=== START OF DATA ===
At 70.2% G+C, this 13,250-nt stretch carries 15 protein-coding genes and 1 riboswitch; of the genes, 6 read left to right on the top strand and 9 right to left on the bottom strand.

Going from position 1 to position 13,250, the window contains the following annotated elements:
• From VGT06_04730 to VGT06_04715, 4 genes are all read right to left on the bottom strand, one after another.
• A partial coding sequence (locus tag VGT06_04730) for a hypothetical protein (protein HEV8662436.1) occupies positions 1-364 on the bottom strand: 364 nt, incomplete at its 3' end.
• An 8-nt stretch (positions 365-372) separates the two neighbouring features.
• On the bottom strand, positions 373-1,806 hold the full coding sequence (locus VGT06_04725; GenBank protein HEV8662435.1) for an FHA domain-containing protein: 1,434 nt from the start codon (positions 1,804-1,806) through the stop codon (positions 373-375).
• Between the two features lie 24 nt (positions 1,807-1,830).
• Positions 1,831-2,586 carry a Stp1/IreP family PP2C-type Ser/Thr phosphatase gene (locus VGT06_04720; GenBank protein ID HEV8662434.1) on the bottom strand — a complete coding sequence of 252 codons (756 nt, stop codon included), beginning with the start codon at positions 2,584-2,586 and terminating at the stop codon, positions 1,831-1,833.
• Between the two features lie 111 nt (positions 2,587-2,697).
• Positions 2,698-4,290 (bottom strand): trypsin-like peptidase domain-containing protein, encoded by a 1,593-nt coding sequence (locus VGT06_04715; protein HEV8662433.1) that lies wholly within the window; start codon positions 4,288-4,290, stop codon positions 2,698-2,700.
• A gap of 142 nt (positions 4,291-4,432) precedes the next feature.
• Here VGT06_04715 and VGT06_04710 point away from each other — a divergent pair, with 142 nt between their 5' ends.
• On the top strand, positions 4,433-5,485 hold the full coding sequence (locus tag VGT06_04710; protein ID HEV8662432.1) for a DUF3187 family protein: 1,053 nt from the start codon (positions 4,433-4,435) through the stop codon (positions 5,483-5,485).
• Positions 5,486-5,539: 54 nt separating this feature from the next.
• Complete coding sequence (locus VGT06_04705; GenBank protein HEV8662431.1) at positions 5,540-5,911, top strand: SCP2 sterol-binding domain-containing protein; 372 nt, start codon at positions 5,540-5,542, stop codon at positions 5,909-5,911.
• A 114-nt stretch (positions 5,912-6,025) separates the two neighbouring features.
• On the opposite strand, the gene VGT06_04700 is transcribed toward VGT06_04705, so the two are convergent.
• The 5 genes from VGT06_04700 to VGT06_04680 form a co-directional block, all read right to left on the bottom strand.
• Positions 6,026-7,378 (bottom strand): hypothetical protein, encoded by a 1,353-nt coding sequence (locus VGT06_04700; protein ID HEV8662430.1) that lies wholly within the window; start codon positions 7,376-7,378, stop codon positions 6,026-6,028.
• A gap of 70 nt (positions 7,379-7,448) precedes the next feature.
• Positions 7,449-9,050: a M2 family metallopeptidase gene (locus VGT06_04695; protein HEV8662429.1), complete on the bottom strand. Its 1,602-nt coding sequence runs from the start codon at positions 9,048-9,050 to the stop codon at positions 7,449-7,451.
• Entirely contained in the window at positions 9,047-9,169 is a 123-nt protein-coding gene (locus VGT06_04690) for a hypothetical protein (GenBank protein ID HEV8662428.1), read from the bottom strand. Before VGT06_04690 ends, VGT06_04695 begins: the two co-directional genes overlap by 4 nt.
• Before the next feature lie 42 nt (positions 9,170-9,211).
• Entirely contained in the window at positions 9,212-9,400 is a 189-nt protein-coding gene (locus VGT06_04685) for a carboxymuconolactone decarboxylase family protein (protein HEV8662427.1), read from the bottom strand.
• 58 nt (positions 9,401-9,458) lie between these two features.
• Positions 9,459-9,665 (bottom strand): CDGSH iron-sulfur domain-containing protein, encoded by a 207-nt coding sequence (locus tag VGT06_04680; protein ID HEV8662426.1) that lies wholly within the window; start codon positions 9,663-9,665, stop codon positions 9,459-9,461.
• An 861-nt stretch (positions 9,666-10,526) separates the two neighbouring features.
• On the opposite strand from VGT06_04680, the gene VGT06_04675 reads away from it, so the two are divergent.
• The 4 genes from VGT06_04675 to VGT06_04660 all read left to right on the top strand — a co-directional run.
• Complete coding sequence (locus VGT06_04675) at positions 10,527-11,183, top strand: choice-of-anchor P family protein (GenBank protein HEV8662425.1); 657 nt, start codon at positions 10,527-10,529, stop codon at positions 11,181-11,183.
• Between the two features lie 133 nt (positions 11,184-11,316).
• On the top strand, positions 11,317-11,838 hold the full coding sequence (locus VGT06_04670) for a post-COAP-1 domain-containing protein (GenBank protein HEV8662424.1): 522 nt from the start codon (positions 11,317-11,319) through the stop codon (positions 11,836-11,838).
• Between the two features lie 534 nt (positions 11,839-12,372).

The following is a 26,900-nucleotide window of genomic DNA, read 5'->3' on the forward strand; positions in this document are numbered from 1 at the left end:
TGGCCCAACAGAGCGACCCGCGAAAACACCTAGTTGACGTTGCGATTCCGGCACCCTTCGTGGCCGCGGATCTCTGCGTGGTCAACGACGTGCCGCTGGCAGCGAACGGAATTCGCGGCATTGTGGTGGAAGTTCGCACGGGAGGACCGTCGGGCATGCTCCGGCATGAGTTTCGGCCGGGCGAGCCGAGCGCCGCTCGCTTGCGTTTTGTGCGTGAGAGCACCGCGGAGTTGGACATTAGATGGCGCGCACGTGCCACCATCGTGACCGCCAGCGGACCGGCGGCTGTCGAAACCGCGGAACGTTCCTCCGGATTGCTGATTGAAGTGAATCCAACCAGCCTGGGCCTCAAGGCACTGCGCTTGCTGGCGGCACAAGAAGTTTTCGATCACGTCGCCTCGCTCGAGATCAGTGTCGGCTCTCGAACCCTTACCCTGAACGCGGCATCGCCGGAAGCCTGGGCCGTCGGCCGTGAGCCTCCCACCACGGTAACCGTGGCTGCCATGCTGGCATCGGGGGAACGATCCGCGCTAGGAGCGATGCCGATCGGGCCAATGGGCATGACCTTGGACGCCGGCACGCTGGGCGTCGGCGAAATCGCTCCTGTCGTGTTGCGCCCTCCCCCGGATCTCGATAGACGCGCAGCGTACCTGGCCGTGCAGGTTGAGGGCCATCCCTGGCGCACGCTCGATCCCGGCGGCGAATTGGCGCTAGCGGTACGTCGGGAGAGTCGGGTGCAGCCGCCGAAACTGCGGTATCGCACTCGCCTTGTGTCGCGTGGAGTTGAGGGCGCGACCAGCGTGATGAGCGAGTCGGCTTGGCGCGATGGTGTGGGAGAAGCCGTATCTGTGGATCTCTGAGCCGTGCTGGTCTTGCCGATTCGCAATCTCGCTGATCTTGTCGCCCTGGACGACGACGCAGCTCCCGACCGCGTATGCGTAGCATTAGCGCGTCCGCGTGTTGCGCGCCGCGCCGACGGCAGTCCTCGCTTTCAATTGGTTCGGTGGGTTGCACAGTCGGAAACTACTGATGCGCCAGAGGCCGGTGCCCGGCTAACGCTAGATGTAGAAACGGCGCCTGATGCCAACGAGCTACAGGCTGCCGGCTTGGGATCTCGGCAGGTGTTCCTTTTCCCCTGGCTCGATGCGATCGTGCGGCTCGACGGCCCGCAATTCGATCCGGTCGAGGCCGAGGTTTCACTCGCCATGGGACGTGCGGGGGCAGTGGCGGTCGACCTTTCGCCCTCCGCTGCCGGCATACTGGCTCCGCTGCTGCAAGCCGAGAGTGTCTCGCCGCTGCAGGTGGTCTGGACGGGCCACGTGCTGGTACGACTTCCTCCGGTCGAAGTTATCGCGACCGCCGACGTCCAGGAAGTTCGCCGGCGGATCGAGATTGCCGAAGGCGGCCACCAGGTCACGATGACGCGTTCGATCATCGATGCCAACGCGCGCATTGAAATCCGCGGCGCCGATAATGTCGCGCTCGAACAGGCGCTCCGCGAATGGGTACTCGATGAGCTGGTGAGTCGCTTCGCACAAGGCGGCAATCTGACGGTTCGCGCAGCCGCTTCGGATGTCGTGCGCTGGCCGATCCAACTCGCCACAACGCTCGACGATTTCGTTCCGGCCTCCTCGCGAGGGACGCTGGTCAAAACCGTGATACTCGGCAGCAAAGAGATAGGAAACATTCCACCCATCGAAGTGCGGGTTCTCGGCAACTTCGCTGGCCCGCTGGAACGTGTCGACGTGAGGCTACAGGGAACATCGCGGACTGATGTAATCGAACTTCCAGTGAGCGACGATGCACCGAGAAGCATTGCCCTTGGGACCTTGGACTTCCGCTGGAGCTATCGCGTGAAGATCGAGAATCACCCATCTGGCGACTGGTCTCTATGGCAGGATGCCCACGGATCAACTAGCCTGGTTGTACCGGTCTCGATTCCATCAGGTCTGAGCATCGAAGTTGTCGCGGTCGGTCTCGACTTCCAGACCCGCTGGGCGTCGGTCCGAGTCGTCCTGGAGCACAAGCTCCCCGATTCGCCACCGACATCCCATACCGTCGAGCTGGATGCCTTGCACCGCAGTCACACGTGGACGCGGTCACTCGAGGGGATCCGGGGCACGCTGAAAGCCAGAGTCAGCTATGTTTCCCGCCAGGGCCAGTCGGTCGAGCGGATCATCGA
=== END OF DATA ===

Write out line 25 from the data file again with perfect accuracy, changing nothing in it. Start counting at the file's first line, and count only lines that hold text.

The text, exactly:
• 58 nt (positions 9,401-9,458) lie between these two features.